LAS VEGAS — Walking around the Consumer Electronics Show in Las Vegas last week, it was impossible to miss two certain letters.
Banners proclaiming the “ultimate in HD,” “Full HD,” and “living in HD” made it clear the consumer electronics biz has gone gaga for all things high-definition.
But while tech companies fight over who has the biggest hi-def display (Sharp seemed to be in the lead at CES, as crowds surrounded its stunning and impractical 108″ LCD TV), studios seem to be moving further and further away from a single, uniform way to get hi-def movies onto those devices.
Just as last year, CES was marked by posturing and press releases from the dueling Blu-ray and HD DVD camps — plus two new potentially confusing options for consumers.
At a Jan. 9 press event, Warner trumpeted “Total Hi Def,” a new format it created that essentially glues a Blu-ray disc to an HD DVD disc, putting both formats on opposite sides of a single DVD. Standing in a room bathed in both blue and red — the colors of the two formats — and beneath the slogan “One world. One format,” Warner home entertainment group topper Kevin Tsujihara proclaimed his studio’s solution offers “all of the content with none of the risk.”
Electronics maker LG, meanwhile, showed off the first DVD player that can read both types of discs. While it lets consumers buy a player without worrying that it will become obsolete, it doesn’t support HD DVD interactive features . And that’s assuming they’re not put off by the $1,200 price.
“I never thought this would happen, but things are actually more confusing now than when we came into the show,” sighs Richard Doherty, director of consulting firm Envisioneering Group.
Whether they support one format, two, or neither, most in Hollywood agree dual formats are inhibiting the development of the hi-def DVD market, whichstudios had hoped would bolster flattening revenue from standard DVDs. That didn’t happen in 2006, when a paltry 175,000 HD DVD players were sold. More than 1 million Blu-ray devices were shipped, but almost all — a million — of them are PlayStation 3 consoles able to play Blu-ray discs. It’s not yet clear whether most gamers are using their consoles to watch Blu-ray movies.
Warner is counting on other studios to adopt Total HD and help break the stalemate between the dueling formats. “This looks like a way to try and give Disney and Fox a way to switch to HD DVD while saving face,” says one home entertainment exec.
Sony holds the Blu-ray patent so it isn’t likely to budge, while Universal has already pledged fidelity to HD DVD. Paramount and Warner are supporting both.
It doesn’t look like any of the studios are ready to switch allegiances anytime soon, however. Execs from the Mouse House and Fox joined Sony at the Blu-ray CES press conference to tout the superiority of their preferred format. Universal home entertainment topper Craig Kornblau, whose studio is the only one to back HD DVD only, had a prominent role at his format’s press conference.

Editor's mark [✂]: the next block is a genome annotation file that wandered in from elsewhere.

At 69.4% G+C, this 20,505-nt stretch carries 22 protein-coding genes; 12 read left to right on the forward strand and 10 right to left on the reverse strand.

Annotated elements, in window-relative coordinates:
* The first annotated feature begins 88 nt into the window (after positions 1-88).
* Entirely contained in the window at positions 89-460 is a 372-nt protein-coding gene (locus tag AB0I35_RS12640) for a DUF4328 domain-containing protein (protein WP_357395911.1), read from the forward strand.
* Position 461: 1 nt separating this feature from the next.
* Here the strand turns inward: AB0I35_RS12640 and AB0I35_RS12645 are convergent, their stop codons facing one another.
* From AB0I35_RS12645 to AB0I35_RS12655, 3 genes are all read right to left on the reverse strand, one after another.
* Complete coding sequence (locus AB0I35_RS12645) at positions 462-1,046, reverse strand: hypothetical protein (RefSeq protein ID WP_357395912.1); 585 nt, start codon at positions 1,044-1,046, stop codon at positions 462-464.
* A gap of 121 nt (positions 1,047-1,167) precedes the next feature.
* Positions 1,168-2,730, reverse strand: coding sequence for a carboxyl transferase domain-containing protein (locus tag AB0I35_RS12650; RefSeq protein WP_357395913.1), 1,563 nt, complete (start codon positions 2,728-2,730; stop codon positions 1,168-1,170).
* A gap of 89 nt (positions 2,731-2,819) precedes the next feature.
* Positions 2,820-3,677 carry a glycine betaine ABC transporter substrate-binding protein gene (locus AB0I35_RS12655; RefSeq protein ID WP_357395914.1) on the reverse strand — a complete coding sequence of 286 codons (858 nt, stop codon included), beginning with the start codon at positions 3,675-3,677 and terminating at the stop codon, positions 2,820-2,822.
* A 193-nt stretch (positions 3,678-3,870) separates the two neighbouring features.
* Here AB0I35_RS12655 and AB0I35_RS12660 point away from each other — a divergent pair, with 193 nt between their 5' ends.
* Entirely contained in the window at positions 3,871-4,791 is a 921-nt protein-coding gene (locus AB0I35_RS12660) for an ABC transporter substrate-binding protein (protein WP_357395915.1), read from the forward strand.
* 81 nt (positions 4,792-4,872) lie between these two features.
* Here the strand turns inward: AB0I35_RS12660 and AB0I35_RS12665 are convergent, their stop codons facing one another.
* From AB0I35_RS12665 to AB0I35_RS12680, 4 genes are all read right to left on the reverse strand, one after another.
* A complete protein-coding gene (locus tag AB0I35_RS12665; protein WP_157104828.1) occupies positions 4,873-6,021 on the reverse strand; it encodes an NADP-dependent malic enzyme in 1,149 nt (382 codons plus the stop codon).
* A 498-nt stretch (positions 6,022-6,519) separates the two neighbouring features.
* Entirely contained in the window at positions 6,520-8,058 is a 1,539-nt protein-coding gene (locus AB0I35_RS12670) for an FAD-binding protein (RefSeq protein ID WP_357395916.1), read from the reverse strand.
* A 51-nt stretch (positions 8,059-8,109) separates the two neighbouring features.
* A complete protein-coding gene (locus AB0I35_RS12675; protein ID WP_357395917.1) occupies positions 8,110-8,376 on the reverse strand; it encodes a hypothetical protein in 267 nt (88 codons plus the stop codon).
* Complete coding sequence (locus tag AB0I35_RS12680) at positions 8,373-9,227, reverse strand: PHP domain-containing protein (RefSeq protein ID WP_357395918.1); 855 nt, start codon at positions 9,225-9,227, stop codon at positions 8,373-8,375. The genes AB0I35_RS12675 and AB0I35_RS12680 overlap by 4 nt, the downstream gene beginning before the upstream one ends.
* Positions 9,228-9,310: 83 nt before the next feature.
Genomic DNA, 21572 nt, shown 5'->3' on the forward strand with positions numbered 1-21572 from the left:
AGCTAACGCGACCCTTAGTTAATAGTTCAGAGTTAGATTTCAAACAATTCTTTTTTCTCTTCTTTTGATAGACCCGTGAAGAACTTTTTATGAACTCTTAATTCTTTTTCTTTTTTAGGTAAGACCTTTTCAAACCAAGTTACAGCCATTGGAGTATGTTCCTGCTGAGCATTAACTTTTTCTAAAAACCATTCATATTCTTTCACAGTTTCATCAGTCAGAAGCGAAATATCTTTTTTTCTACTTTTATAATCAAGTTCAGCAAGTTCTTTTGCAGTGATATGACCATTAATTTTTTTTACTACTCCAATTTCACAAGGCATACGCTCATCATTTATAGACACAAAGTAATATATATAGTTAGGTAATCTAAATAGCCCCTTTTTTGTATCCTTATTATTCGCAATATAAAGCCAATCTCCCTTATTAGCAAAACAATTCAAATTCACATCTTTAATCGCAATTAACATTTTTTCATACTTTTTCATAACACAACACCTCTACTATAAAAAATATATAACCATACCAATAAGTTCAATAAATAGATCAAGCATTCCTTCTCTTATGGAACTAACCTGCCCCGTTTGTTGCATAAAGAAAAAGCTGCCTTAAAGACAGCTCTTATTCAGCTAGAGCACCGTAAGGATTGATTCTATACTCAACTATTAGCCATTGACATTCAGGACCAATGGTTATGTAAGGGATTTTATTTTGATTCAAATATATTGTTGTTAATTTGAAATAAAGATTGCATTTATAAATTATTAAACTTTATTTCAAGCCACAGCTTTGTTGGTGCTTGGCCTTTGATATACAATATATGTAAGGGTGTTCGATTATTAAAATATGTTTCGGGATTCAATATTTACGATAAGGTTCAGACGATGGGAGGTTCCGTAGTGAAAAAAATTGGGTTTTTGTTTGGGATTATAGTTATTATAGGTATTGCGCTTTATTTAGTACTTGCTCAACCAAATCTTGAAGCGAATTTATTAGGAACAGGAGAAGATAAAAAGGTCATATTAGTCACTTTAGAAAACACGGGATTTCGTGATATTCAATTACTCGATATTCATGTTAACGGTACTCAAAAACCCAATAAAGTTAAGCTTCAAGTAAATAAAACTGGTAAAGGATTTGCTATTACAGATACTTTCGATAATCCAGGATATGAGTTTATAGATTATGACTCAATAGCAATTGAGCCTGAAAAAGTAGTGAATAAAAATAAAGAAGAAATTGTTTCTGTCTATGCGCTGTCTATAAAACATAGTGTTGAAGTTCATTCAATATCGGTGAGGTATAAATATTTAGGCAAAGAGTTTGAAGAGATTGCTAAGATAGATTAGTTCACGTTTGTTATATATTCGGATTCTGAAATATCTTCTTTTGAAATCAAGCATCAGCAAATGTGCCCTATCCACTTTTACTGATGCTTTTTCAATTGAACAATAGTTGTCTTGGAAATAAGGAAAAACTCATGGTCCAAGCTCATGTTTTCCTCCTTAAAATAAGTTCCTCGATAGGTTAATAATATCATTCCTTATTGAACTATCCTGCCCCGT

If Warner can’t get any more studios to join it, but goes ahead and puts out its movies in True HD only, as homevideo prexy Ron Sanders promised, then it may appear to consumers to be a third format, thus making the high-def DVD section of Best Buy look even more confusing. The studio is already releasing combo HD DVD and DVD discs.
That’s why most observers at CES say dual format players look like a better solution than dual-format discs — provided they come down in price.
“My money is on the dual player rather than the (Total Hi Def) disc,” says Roger Kay, an analyst with Endpoint Technologies Associates, who notes that dual-sided discs will be harder to manufacture and thereby prone to quality-control issues. “To me, the dual player is the no-brainer solution. And it’ll come down in price over time.”
Another potential solution: high-def downloads. Microsoft’s Xbox Live is the only Internet service offering movies in HD. They can take nearly a day to download, however, are only available from Warner Bros. and take huge amounts of storage space. But gigantic hard drives that will likely be affordable in a few years were on display at CES, and broadband speeds are rapidly increasing; it’s a market that may be ready for “primetime” within a few years.
For now, however, DVDs remain the way 99% of people watch movies at home. And with the industry continuing to squabble over HD discs, one Hollywood leader expressed the wait-and-see attitude many consumers likely share.
“I’m holding back until it’s clear whether the answer is going to be one of the DVD formats or a player that will play both or a disc that carries both,” says DGA prexy Michael Apted, who appeared at a guild event sponsored by digital download store Movielink. “To be honest, I’m quite happy watching movies on a normal DVD right now.”